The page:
Gas: Propane gas is used for heating water, cooking, and possibly for a clothes dryer. In several areas of Mexico (notably the Colonial Highlands), many people install solar water heaters. A solar heater can reduce gas usage to a third or less of what it otherwise would be, resulting in annual gas costs as low as about $150 to $200 for a couple.

Internet/phone: Mexico has several providers of internet and telephone services, from phone companies to cable TV providers that also offer internet. However, the majority provider is Telmex, which offers packages for high-speed internet, plus landline service that start from as low as about $21 a month. The package guarantees 10 Mb per second for internet, and the landline service offers free long-distance calls worldwide. Telcel, the cellphone division of Telmex, offers 26-day plans of unlimited calling throughout North America and 2 Gb of data on their Sin Limite 150 prepaid plan for about $8.

Cable/Pay TV: Numerous companies in Mexico offer cable plans for between $35 to $45 a month. However, these plans offer limited English-language programming. Satellite or other TV with more English programming will be more expensive than this. Given the reliability and speed of internet in Mexico, many expats (as well as locals) view their programming via services like Netflix (a subscription runs about $12 a month), HBO, and other streaming services.

Tap water/drinking water: Tap water is relatively inexpensive in Mexico. Unless you’re watering your lawn or hosing down your patio frequently, you’ll probably be spending around $20 per month. However, in most parts of Mexico, unfiltered tap water is not drinkable. Twenty-liter jugs (about five gallons) of purified water are sold in all supermarkets and by beverage delivery services for about $2.50.


If you have either a temporary or permanent residency visa, you can sign up to one of Mexico’s national healthcare systems. The cost for participating in IMSS is low—it runs from about $348 a year for children and adolescents, up to about $850 or so annually for those in their 80s or older—and it includes medications. Alternately, the national system, INSABI, is free if you have legal residency. If you have private health insurance, this can add several thousand dollars a year to your annual costs, depending on your plan.

Medical care in Mexico is an excellent value, even if you don’t have insurance. Most hospitals are modern, well-equipped, and squeaky clean. Many doctors practicing in Mexico received all or part of their training in the U.S., Canada, or Europe, and many doctors have at least a working knowledge of English. Costs for medical care are a small fraction of what you would pay in the U.S. If you choose to pay privately for healthcare, plan to spend between $50 and $75 to see a specialist; follow-up appointments, if needed, are usually included in that amount. If your needs are simple, most pharmacies offer a consulatorio where you can see a doctor for less than $5.

Sample Monthly Budgets for Living in Mexico

A single person living in Mexico:

ExpenseU.S. $
Rent (furnished, one-bedroom home)$550
Water (tap water, drinking water)$30
Household help (housekeeper, three hours, three times a week)$195
Cable/Pay TV$40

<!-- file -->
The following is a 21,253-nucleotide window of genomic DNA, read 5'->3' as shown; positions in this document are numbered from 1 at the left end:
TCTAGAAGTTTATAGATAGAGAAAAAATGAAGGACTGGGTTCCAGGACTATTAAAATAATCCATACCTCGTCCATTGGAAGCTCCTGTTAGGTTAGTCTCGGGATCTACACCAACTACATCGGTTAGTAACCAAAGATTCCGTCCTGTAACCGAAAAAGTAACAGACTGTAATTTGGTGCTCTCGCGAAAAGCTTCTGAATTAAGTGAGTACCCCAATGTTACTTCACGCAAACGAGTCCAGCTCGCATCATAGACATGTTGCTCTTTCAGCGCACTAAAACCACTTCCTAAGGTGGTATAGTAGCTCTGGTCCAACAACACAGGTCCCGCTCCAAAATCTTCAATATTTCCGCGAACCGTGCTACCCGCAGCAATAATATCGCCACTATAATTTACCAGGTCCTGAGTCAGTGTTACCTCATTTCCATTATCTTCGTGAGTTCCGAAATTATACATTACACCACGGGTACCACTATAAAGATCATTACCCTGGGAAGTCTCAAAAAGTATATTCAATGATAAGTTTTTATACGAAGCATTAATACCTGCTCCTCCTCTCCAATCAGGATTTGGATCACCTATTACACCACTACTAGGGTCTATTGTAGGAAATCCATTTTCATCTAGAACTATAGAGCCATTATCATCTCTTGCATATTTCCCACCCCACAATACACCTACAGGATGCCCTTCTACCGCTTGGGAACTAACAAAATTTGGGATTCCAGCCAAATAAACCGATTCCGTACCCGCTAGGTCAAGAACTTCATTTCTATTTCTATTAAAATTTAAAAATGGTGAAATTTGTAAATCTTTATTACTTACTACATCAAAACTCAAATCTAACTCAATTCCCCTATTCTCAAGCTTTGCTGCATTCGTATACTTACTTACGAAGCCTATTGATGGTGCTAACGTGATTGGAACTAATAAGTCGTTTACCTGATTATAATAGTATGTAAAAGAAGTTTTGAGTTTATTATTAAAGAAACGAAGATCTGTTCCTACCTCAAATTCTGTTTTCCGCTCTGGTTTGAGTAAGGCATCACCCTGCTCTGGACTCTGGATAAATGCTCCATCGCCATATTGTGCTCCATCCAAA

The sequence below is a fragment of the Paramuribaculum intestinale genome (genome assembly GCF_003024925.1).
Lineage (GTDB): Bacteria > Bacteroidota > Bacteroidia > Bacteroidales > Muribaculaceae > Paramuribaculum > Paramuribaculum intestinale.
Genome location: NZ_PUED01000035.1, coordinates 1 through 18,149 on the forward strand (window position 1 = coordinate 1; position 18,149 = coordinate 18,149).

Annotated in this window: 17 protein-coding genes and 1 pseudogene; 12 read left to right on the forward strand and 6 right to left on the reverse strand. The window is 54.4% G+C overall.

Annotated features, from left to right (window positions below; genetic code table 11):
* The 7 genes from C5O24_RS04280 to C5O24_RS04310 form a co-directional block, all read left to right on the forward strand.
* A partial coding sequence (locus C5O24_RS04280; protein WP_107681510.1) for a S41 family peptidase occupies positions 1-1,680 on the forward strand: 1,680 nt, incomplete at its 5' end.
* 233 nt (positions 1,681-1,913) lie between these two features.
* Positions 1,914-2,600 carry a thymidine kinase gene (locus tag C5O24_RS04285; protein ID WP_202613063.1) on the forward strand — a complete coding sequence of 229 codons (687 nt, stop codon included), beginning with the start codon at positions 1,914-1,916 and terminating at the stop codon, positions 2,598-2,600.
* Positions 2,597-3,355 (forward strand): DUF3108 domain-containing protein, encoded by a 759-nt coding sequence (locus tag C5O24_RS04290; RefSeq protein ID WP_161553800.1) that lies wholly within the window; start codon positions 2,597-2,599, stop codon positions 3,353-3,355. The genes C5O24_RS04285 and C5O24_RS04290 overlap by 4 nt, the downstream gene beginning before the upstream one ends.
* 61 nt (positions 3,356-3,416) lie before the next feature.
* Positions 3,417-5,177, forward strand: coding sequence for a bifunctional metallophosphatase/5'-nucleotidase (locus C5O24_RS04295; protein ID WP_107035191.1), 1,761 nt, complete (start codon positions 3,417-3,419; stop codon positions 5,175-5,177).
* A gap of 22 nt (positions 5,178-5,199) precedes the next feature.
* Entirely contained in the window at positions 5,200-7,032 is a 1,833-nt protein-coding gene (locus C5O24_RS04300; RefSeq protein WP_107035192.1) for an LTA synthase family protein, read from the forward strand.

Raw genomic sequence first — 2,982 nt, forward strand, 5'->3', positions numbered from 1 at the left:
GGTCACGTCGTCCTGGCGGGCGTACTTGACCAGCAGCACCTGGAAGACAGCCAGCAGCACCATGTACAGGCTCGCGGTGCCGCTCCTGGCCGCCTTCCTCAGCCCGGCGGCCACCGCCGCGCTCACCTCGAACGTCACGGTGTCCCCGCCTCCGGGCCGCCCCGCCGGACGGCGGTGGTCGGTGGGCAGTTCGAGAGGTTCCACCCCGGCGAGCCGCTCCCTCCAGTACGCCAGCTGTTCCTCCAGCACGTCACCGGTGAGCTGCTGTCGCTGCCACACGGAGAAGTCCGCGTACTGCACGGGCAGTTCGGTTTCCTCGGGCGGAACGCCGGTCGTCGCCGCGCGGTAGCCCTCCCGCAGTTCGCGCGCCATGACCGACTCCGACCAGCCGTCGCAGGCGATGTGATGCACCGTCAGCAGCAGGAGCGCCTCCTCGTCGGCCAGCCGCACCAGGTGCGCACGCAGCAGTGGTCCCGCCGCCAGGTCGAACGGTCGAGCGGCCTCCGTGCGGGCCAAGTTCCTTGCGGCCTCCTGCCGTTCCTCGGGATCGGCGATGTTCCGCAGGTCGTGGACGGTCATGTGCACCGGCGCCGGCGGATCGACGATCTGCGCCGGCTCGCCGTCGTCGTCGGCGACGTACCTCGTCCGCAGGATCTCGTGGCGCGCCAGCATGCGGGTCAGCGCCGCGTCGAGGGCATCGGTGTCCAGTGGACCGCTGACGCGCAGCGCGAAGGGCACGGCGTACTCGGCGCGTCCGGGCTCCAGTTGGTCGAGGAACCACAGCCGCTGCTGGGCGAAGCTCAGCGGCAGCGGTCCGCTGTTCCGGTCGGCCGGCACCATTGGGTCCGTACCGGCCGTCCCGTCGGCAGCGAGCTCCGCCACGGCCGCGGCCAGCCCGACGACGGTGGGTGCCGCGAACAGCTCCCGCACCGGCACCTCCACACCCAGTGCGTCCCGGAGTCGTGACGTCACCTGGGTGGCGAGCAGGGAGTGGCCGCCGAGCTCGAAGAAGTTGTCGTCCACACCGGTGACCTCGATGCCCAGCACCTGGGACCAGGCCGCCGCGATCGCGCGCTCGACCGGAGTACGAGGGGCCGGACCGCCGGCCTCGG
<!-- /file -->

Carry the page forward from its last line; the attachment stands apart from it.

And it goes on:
Healthcare (IMSS for one person, age 60)$63
Transportation (public transport)$40
Entertainment (dining out and other activities)$160
Monthly Total:$1,537

A couple living in Mexico:

ExpenseU.S. $
Rent (furnished, two-bedroom home)$750
Household help (housekeeper, three hours, three times a week)$195
Cable/Pay TV$40
Healthcare (IMSS for two people, age 60)$126
Transportation (public transport)$80
Entertainment (dining out and other activities)$320
Monthly Total:$2,298

Miscellaneous Expenses

Clothing: A clothing budget of $100 a month in Mexico will buy two to four shirts or blouses, depending on the store, or a couple of pairs of jeans or trousers, or one to two pairs of shoes or sandals—again, depending on the store, brand, and quality.

Entertainment: This figure includes items like meals out, movies, theater, and concerts. Movie tickets run about $5 each (popcorn, snacks, and soft drinks are extra). Concerts run $5 and up, with most local ones running $10 to $20—though in many places, concerts and shows may be free. Lunch can run $4 to $15 or so, and dinners about $15 to $25 per person on average. This budget assumes a couple goes to the movies several times a month and to concerts or the theater once a month. They eat lunch out two or three times a week and go out for a nice dinner once a week.

Food/groceries: This budget assumes that an expat couple would buy a mix of imported and local items—more local than imported—and purchase a moderate amount of alcohol. Tequila, brandy, and rum in Mexico can cost $13 to $40 or so a bottle, depending on the brand. Wines start at about $7 a bottle. The more imported and specialty items you buy, the higher your expenses.

Garbage pickup: Some areas of Mexico charge for garbage pickup, but this is by no means universal. Even in areas where a fee for garbage pickup is charged, the cost tends to be low: as little as $30 to $40 a year.

Services: A Spanish-speaking housekeeper charges around $5 per hour, depending on location; one who speaks English will charge between $7 and $10 per hour. Cooks, gardeners, and other household help usually charge around this same amount.

The average price of a haircut is $12 to $20 for a man and about twice that for a woman. This budget assumes one haircut per month per person.

A one-hour massage costs between $20 to $30, not including the tip (usually 20%).

Taxes: Mexico charges a sales tax (VAT) of 16% on manufactured goods (although not foods). Property tax, known as predial, rarely runs more than $200 a year, and is generally paid in a lump sum at the start of the year, rather than in monthly payments. Most states offer a discount off predial if payment is made in January.

If you like to eat out or get massages frequently, travel, play golf, scuba dive, and the like, you will obviously spend more money. But still, your costs will be much less than you would spend for a similar lifestyle in the U.S.—and with much better weather!

A very comfortable lifestyle with all these amenities—including a housekeeper, a car for travel, and health insurance—can amount to about $3,000 a month for a couple. You’d probably have to pay more than twice this amount to have a similar lifestyle in the U.S.

If you like the idea of living a champagne lifestyle on a beer budget, you need to consider Mexico. The people are welcoming, the food outstanding, the lifestyle relaxed, and Mexico is easy on budget.

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Video: Can a Single Person Live in Mexico on Under $1,000 a Month?